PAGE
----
african history


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Zuni Lucero and Simon Ortiz make compelling points in their papers. They talk about the differences in the two cultures. How they changed schools and saw both sides of their ever changing world at a young age. How being integrated into a white community changed them, and how they felt some what of an outsider going back to their native communities. Threw their writing they can elaborate and share these experiences to those of us who have only one culture to fit into.
     We all can relate to changing schools or even starting school for the first time. One who has never experienced this can only imagine being of a different culture, speaking a different language, looking differently and being the “new kid.” Lucero best describes this when she states, “Made conscious of the “otherness” of Indians, my world began to divide into a world of Us and Them.” Ortiz tells about her struggle in school to not speak a language he was accustoming to. “Children in school were punished and looked upon with disdain if they did not speak and learn English quickly and smoothly.” (30) He also uses the words “corporal punishment” and “ostracism” to describe the feeling, and possibly real, threats he lived with if he did not abide by the rules being forced on them. (30) This would be more than enough for any one to rebel, but he did not. One thing that stood out in his description of what he was enduring was the love he had for language. He states, “I loved language, the sound, meaning, and magic of language.” (30)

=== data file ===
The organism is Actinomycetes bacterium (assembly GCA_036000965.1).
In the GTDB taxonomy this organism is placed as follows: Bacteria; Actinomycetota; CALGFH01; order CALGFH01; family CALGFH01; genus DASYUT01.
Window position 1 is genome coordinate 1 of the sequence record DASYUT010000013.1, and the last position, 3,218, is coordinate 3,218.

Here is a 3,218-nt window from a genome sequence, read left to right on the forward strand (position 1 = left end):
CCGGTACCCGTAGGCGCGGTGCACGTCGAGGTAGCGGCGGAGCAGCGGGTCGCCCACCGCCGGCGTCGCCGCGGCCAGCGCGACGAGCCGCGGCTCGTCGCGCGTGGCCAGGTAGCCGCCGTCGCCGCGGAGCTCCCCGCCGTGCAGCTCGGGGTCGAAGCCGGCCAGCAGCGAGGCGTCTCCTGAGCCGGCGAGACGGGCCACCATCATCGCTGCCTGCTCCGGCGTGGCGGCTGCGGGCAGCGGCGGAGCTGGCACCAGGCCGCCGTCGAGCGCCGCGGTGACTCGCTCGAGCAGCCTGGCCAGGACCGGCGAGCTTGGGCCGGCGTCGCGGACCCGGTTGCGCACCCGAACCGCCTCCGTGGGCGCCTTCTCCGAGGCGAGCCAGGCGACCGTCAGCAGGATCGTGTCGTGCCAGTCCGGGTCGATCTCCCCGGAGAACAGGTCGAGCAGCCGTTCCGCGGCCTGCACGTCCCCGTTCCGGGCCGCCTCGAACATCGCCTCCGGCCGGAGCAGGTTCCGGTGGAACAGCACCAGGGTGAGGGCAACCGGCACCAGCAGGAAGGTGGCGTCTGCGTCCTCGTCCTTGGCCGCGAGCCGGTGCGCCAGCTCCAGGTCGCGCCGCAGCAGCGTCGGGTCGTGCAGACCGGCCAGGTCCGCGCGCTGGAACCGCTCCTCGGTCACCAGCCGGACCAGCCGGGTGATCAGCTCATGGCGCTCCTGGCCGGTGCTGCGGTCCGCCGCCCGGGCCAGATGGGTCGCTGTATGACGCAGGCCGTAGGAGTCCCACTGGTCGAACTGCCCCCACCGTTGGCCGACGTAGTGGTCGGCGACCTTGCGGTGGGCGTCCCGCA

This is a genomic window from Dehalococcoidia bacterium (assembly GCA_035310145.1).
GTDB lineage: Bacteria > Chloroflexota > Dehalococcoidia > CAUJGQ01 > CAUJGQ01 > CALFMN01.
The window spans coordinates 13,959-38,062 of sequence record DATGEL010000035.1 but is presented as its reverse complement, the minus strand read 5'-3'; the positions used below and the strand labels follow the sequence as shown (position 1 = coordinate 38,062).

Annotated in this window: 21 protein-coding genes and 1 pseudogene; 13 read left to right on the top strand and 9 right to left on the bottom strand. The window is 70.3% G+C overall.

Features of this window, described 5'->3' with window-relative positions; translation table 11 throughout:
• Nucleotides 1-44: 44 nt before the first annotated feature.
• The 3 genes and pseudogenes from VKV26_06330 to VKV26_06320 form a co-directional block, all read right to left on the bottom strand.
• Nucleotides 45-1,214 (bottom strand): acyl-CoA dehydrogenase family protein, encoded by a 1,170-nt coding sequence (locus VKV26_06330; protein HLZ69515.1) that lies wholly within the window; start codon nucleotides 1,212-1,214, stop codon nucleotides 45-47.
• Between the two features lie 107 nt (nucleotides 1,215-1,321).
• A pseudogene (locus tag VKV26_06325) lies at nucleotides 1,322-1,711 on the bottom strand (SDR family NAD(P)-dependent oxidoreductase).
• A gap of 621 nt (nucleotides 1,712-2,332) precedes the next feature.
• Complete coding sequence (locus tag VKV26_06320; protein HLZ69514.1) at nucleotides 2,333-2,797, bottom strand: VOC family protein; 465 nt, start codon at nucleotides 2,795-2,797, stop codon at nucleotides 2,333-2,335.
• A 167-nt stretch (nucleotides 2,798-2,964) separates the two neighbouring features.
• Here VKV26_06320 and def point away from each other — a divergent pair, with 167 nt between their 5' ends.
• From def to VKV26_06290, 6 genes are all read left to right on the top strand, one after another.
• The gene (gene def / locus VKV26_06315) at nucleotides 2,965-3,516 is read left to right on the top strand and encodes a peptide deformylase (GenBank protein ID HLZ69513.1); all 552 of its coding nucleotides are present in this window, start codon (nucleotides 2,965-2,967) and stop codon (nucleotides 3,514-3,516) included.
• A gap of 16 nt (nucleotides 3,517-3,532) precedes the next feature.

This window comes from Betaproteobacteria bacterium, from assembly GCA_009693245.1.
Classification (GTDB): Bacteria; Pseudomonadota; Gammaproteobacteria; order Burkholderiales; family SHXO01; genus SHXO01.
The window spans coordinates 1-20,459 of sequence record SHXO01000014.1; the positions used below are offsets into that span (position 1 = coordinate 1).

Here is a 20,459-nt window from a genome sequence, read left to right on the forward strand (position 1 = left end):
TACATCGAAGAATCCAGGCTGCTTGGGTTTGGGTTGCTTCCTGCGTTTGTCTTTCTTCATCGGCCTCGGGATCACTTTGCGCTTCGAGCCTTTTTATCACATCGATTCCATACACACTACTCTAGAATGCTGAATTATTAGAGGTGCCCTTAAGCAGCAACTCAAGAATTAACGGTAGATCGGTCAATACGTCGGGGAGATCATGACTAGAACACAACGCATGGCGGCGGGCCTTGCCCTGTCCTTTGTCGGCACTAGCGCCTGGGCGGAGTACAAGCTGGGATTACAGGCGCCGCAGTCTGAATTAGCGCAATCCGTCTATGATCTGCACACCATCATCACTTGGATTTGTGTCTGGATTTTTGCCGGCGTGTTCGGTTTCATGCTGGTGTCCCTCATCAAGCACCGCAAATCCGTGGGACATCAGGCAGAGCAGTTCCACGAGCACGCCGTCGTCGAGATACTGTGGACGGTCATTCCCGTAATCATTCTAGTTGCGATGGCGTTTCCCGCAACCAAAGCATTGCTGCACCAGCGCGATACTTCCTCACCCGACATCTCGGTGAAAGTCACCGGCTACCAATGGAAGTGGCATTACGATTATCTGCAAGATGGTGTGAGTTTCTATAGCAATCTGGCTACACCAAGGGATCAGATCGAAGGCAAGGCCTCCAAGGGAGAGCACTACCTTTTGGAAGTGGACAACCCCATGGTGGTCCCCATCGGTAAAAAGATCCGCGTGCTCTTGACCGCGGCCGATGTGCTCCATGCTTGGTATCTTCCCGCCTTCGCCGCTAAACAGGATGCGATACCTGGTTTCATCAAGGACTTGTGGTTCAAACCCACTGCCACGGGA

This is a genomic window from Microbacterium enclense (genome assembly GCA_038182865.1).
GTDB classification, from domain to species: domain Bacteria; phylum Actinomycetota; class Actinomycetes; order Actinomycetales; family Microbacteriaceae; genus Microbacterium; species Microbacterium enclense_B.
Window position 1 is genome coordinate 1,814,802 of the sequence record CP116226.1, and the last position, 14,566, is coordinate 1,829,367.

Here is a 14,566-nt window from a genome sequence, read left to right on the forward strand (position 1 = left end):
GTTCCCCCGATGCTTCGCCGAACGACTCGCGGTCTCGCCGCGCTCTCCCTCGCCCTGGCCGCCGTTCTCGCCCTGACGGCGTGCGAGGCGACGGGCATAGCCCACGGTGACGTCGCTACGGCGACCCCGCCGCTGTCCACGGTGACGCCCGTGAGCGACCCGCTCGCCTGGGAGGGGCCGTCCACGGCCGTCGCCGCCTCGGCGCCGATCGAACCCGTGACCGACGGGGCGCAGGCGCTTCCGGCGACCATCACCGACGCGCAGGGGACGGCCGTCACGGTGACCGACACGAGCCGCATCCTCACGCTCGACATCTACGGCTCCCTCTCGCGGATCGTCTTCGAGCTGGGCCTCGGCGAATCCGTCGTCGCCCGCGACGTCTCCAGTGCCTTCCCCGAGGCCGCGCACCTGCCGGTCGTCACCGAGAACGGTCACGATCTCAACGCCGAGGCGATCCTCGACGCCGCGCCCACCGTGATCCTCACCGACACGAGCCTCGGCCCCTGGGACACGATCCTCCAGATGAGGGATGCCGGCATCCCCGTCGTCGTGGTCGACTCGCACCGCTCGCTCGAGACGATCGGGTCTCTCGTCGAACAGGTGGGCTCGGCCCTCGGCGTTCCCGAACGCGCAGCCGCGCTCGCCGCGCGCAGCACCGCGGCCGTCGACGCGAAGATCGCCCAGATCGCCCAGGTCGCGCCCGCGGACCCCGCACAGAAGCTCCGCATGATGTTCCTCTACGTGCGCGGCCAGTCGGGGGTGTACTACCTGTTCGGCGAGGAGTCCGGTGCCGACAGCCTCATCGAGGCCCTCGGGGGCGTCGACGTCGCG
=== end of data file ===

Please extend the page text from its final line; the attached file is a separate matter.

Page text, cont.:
Lucero connected with me she was telling about her adventure of seeing snow for the first time, and the different structures of the houses for what she was use to in her community. If one had not seen a paved road in their life, it would be a strange site. (30) The thought of what these people endured should enrage most of us. Think about our children being called “stupid Indian/savages.” There would be some one fighting in the street or some one suing some one else. Who could these people fight, an entire nation? Who would they sue, the government? It has been made clear that most of these people’s rights had been taken away. They were forced to conform or be ridiculed. Ortiz says it best with “… the intent of U.

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S. public policy was that Indians were no longer Indians.”(34) “I felt an unspoken anxiety and resentment against unseen forces that determined our destiny to be un-Indian, embarrassed and uncomfortable with our grand parents’ customs and strictly held values.” The pressure to conform was so great some did it with out the true understanding of what it would mean to them later. Would they adopt the “white way” or would they keep the “native way”? Lucero felt out of place in both worlds. “ I did not meet the reservation standard of Indianness. I did not speak Tiwa, grow up in the traditions, or know the social rules I was expected to Know. Ironically, I felt like an outsider among my own people.”(259)
     When these writers talk about writing in English being and “act of resistance” it is only to “spread the word” if you will. Many of us do not know the hardship and dilemma’s of the Native American people. We celebrate thanks giving , knowing these “savages” helped out ancestors to survive the harsh conditions of early life, yet we do not have a national holiday for the Native American people. We have a “African History” month, but no recognition for the Native American people.


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